RAIL-WITH-TRAIL CASE STUDIES
D & L Trail — Lehigh Gorge State Park Trail
Carbon and Luzerne counties, Pennsylvania
Open. Land purchased in 1972, trail opened in 1980.
The 25.7-mile Lehigh Gorge Trail was built on the abandoned corridor of the Lehigh
Valley Railroad. Nearly seven miles of the trail are located adjacent to an active railroad corridor
carrying both freight and excursion rail service.
Historically, the narrow river gorge was a primary supply route through eastern Pennsylvania,
transporting timber and coal to Philadelphia. In the 19th century the Lehigh Coal and Navigation
Company constructed 20 dams and more than 20 locks along the 26 miles of river in order to
navigate the steep 800-foot-high slopes of the Pocono Mountains.
After 1860, railroads replaced the canals and by the end of the century the area was known for its
Eventually, sections of three active rail-lines ran at the base of the gorge. The rights-of-way were
developed and maintained by separate owners, and the single right-of-way which would become the
D & L Trail was purchased in 1972, along with the acreage to develop a nearly 5,000-acre state park.
The trail is surfaced with crushed limestone and welcomes trail and mountain bike enthu-
siasts who use the Lehigh Gorge Trail to access the many mountain bike trails in the park. Reading
and Northern Railroad operates Class II freight and a seasonal tourist excursion train on the line. A
second parallel line is operated by Norfolk Southern, carrying Class I freight. The Class I line runs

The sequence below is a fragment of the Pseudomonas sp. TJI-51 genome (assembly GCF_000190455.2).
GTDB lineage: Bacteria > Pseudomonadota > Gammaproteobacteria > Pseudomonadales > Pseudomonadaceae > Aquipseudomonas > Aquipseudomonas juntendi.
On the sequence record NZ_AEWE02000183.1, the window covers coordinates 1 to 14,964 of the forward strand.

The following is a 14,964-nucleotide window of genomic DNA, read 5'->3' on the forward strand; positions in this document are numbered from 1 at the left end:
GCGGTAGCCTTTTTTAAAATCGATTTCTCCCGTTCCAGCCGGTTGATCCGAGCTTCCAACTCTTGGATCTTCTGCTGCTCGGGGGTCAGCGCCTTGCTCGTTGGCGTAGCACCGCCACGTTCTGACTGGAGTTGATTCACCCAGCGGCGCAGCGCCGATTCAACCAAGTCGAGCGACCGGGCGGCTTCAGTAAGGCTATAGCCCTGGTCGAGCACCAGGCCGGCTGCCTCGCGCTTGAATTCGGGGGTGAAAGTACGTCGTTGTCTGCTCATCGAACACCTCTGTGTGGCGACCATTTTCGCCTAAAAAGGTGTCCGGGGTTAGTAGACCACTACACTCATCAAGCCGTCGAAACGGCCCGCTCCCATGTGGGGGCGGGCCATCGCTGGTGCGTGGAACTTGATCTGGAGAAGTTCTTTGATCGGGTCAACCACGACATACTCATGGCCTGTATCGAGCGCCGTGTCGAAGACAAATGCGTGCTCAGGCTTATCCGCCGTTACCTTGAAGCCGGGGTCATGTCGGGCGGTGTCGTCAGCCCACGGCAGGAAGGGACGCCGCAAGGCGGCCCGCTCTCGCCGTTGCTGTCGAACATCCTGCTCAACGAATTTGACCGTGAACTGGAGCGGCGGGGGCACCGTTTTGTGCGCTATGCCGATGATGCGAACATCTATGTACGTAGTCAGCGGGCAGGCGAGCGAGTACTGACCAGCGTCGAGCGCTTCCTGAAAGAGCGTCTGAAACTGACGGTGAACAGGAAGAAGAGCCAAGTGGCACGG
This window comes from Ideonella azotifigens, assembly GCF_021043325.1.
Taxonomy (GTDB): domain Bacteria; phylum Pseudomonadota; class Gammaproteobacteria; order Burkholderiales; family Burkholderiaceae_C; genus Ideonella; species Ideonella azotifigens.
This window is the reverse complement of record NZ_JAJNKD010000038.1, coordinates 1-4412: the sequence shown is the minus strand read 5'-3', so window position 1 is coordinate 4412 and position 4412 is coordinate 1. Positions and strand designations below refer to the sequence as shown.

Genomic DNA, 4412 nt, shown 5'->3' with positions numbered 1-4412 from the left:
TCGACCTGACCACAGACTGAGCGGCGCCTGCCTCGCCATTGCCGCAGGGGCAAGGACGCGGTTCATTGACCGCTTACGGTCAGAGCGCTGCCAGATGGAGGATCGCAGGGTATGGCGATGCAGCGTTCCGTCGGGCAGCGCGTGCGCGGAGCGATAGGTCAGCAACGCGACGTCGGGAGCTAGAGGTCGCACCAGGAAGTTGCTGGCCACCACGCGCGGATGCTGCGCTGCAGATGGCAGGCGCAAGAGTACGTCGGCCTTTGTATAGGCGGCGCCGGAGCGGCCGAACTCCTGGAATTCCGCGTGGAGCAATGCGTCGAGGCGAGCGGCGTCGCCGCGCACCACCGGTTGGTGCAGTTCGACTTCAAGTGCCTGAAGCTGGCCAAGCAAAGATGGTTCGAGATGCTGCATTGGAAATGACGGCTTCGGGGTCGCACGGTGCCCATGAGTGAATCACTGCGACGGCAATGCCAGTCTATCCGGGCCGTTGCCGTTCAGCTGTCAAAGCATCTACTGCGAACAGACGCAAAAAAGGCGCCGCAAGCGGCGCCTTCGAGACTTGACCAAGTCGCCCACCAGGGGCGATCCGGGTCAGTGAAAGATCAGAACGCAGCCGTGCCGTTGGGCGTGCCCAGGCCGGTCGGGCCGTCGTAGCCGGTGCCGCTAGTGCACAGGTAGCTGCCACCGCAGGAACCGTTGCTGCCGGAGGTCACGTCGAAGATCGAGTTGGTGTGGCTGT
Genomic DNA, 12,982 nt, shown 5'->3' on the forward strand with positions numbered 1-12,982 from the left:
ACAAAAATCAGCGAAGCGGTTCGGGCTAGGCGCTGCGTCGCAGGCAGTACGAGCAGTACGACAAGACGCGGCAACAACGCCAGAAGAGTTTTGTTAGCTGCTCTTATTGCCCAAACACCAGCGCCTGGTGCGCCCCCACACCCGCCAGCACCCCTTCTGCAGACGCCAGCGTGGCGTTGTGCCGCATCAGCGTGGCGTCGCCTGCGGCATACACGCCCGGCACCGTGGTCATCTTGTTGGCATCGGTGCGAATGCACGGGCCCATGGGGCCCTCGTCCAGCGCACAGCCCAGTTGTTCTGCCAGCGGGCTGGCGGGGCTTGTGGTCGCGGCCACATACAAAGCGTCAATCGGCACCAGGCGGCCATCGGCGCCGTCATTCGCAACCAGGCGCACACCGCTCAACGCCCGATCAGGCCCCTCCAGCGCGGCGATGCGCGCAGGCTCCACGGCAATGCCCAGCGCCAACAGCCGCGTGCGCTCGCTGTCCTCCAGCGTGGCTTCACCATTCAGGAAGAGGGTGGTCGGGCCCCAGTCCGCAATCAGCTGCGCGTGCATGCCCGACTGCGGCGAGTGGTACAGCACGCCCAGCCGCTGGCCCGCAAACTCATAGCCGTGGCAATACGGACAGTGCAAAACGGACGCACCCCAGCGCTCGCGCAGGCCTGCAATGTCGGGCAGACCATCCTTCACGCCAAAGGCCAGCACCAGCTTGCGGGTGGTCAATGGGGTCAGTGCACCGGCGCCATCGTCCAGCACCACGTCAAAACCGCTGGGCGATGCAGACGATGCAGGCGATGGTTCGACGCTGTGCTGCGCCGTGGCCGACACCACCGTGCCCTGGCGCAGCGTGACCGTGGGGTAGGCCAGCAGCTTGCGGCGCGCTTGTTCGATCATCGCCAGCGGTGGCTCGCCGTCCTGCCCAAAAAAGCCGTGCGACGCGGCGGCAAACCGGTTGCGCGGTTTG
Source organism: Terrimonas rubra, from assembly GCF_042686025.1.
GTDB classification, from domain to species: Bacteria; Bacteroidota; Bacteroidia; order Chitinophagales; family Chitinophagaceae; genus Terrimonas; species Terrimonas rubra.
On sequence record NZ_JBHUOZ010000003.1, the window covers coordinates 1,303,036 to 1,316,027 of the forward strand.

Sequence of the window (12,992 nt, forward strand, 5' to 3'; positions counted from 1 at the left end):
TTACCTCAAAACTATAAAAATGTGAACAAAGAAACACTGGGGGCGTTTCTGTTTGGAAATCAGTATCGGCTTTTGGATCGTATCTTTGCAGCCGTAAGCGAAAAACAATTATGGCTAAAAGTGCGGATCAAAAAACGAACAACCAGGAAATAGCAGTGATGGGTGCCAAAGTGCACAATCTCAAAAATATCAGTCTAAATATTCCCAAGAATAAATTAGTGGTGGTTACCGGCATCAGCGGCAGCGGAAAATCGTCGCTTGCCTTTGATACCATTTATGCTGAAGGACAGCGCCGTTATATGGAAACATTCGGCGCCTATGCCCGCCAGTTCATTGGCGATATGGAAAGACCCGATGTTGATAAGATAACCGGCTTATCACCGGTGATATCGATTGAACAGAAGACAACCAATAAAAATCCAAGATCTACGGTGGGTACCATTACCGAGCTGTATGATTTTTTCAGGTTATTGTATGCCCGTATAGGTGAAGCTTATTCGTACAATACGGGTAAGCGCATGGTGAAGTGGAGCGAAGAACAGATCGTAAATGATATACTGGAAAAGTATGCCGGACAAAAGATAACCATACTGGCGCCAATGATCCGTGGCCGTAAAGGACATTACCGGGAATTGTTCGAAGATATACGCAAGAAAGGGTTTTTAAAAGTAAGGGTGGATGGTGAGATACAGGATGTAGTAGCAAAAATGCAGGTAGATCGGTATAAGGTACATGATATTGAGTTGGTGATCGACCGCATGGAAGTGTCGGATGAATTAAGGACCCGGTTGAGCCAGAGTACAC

adjacent to the trail for less than half a mile.
Where it runs parallel to active tracks, the trail is either grade-separated or has a dense barrier of na-
tive vegetation between the active rail and trail.
The majority of the trail was constructed all at once, completing the 24 miles between White Haven
and the southern trailhead at Glen Onoko. But for many years there was no direct access from the
tourist town of Jim Thorpe to the state park without traversing a very steep and narrow motorized
road. After several years of negotiations with the railroad, a bicycle and pedestrian side path was
built along the railroad bridge, providing trail users direct access to the town of Jim Thorpe. The
trail and railroads are maintained, and function, completely independently of each other.
The town of Jim Thorpe is a busy tourist destina-
tion and hub for users of the Lehigh Gorge Trail and the Lehigh
River. Commercial outfitters run both rafting and bicycle trips
through the gorge. A common activity marketed to visitors is
to rent a bike, shuttle to the northern end of the trail and then
ride the 26 downhill miles to town. In 2012, a trail user survey
indicated that trail users brought an additional $6 million in
revenue to the community. The Reading and Northern Railroad
excursion trains are equally popular and now offer private charter
excursions into the gorge as well as regularly scheduled weekend
and holiday trips.
D & L Trail, Pa. (Peter Treiber)